Designers and builders are refining natural building systems for performance and speed of construction.
Earthen construction is ancient. Rammed earth structures in China can be dated to as early as 5000 BC. Adobe buildings erected in the desert Southwest of the United States still stand after centuries. In Europe, 400-hundred-year-old timber-framed, wattle-and-daub structures are still inhabited. In fact, the connection with time-honored practices is what draws many people to natural building systems. These systems can claim many advantages over modern construction. The materials are often locally sourced. They’re non-toxic.
Bloomberg may be the new kid in town when it comes to San Francisco’s hot tech scene, but the global business and financial information and news provider is no start-up. That’s abundantly clear when you see its sophisticated new R&D offices in the South of Market (SoMA) neighborhood: no foosball tables, beer taps or Velcro walls here, thank you very much.
This issue uncovers some of the many layers of craft: the appreciation of quality; the maker’s movement; the artist.
Trim Tab Magazine is our quarterly, online publication that is awash with provocative articles, interviews and news on the issues, designs, and people that are truly transforming the built environment.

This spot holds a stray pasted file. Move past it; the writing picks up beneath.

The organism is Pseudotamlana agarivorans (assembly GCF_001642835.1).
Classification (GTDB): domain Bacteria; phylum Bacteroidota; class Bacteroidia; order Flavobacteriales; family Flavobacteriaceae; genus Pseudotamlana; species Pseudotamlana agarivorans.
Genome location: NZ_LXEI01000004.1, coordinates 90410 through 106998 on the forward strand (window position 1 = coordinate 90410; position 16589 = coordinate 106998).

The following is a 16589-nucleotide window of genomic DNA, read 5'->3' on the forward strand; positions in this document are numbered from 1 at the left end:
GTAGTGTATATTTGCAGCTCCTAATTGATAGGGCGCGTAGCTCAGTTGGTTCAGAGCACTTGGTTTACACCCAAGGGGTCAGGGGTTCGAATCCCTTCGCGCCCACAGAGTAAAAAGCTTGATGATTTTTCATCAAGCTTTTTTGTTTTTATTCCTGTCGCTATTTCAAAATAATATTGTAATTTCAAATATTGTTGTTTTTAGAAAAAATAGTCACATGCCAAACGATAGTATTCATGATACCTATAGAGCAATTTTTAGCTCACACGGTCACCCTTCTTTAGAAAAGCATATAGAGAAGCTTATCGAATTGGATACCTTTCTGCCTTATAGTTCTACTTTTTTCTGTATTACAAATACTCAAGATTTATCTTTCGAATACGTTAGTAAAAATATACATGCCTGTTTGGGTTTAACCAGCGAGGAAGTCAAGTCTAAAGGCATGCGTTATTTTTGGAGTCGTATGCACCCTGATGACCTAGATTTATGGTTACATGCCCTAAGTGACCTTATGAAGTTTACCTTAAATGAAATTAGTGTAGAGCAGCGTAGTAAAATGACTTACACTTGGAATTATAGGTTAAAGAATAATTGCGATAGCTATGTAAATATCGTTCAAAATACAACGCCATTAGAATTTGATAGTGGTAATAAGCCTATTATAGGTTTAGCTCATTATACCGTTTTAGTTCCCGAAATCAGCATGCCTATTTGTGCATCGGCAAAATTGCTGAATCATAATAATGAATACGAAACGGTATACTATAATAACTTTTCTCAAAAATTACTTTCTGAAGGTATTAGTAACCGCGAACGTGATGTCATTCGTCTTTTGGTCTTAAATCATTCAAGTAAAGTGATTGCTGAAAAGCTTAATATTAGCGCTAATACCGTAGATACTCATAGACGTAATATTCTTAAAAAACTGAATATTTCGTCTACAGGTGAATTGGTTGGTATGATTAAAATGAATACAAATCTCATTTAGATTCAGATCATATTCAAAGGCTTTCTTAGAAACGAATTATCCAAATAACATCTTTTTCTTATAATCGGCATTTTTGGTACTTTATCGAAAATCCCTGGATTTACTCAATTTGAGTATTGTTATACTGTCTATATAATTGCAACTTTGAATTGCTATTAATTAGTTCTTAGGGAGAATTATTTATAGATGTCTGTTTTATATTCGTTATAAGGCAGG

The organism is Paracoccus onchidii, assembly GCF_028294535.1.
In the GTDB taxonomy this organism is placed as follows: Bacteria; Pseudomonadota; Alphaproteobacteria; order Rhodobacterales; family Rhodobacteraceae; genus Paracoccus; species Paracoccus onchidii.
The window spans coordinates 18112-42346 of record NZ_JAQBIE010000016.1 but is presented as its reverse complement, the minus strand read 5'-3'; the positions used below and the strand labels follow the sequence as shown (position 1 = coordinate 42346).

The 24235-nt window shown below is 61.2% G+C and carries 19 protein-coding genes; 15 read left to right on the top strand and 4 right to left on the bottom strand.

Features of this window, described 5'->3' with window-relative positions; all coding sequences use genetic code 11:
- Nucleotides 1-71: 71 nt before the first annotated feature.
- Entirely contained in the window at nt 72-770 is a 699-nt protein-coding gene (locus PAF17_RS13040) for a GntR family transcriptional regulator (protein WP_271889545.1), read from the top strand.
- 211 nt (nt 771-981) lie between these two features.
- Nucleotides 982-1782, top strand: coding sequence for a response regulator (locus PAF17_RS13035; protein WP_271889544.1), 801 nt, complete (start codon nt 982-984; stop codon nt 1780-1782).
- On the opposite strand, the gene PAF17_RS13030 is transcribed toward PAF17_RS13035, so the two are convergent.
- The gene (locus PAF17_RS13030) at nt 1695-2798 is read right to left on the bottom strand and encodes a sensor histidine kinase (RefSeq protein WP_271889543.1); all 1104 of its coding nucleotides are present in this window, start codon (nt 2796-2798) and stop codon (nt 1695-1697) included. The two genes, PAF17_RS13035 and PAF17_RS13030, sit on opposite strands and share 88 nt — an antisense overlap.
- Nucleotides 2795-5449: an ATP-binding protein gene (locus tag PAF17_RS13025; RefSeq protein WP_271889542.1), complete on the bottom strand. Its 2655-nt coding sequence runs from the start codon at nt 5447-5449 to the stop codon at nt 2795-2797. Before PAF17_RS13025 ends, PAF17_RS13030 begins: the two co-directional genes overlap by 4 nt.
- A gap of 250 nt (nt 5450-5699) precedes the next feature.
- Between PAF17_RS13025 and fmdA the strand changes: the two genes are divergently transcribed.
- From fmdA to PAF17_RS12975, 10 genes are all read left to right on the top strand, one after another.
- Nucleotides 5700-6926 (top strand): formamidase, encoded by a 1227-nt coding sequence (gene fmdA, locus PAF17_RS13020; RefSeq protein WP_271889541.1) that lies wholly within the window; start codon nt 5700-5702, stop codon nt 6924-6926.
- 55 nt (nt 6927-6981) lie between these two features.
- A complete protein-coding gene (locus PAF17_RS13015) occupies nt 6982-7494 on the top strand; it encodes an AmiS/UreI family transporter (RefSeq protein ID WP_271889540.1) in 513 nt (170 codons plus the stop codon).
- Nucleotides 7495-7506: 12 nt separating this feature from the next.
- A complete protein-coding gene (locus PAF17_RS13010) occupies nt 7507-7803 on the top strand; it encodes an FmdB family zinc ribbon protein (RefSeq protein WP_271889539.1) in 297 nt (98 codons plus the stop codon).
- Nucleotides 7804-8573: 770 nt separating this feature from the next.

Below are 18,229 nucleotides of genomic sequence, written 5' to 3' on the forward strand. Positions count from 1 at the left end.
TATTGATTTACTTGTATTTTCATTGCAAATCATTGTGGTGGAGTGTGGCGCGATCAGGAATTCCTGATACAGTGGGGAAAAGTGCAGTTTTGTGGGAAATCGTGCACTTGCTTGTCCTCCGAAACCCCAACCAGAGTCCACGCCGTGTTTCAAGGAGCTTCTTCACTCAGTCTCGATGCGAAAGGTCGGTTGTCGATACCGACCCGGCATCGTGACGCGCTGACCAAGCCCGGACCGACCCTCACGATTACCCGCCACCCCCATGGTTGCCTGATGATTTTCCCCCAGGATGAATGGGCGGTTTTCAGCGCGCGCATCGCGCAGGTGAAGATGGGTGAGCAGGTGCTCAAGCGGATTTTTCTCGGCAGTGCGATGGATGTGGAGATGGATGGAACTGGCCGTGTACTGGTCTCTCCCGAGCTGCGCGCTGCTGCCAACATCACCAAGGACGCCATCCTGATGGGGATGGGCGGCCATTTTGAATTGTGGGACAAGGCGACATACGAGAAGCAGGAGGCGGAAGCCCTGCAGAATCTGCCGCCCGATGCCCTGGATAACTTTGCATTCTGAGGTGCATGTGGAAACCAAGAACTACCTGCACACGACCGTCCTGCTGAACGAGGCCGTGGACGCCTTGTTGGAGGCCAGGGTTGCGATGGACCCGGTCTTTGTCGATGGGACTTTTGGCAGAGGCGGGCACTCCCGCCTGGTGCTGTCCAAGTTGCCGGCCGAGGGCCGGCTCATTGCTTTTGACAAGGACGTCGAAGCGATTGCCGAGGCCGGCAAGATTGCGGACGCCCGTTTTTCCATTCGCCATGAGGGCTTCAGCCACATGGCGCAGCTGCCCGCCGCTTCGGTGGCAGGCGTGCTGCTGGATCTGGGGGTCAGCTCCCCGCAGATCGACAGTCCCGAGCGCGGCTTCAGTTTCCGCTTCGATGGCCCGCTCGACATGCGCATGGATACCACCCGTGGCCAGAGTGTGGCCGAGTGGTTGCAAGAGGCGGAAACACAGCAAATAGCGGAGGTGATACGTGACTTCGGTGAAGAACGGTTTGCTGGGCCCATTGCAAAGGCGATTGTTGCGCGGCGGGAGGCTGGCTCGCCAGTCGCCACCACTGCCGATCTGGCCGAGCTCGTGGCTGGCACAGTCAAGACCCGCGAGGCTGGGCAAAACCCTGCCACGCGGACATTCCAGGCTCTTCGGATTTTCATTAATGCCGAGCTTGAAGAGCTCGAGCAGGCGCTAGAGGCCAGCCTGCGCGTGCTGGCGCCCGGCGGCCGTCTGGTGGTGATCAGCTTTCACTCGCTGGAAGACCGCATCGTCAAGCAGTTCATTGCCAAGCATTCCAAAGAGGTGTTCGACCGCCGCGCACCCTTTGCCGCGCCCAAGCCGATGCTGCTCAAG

On Tuesday, September 15, 20th Century Fox and Microsoft announced the Hacking Mars Design Challenge, a unique online science and technology competition developed exclusively around the upcoming Fox film The Martian to drive interest in STEM subjects. The winning team will collect a $25,000 grand prize and travel to Microsoft to experience the company's HoloLens technology.
Remembering the life and design contributions of an Ideas That Matter grant recipient, Robert Sedlack
We dedicate this blog post to honor the life and design contributions of an Ideas that Matter grant recipient, Robert Sedlack, who passed away earlier this month. Robert was an award-winning designer, respected professor and leader in the design community. His academic research was focused on the life-changing impact that design can have when applied appropriately and collaboratively to social betterment problems. Robert used the research results, in combination with his personal passion and design professionalism, to achieve social and cultural advancement on the world stage.